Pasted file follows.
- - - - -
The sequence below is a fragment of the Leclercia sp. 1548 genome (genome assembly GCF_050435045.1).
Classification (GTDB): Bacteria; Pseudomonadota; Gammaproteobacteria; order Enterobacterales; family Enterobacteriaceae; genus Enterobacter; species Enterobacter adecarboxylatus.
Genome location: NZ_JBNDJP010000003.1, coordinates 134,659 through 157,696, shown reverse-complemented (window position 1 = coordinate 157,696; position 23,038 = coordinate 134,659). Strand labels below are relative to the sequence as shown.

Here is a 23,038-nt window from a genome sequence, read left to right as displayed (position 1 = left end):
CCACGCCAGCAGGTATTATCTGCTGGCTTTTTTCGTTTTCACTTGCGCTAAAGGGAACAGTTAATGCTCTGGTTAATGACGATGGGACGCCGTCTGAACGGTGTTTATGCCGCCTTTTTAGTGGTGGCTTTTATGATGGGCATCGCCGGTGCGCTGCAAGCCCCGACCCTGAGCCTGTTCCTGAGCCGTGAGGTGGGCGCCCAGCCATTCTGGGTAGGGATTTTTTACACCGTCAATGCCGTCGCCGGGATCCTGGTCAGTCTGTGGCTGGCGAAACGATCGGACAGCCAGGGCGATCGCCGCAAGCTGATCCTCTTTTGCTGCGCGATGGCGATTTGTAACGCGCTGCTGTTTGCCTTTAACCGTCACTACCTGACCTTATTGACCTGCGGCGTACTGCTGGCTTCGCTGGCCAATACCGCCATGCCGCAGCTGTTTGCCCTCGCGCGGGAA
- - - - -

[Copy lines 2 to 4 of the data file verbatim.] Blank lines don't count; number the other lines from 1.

Classification (GTDB): Bacteria; Pseudomonadota; Gammaproteobacteria; order Enterobacterales; family Enterobacteriaceae; genus Enterobacter; species Enterobacter adecarboxylatus.
Genome location: NZ_JBNDJP010000003.1, coordinates 134,659 through 157,696, shown reverse-complemented (window position 1 = coordinate 157,696; position 23,038 = coordinate 134,659). Strand labels below are relative to the sequence as shown.

Here is a 23,038-nt window from a genome sequence, read left to right as displayed (position 1 = left end):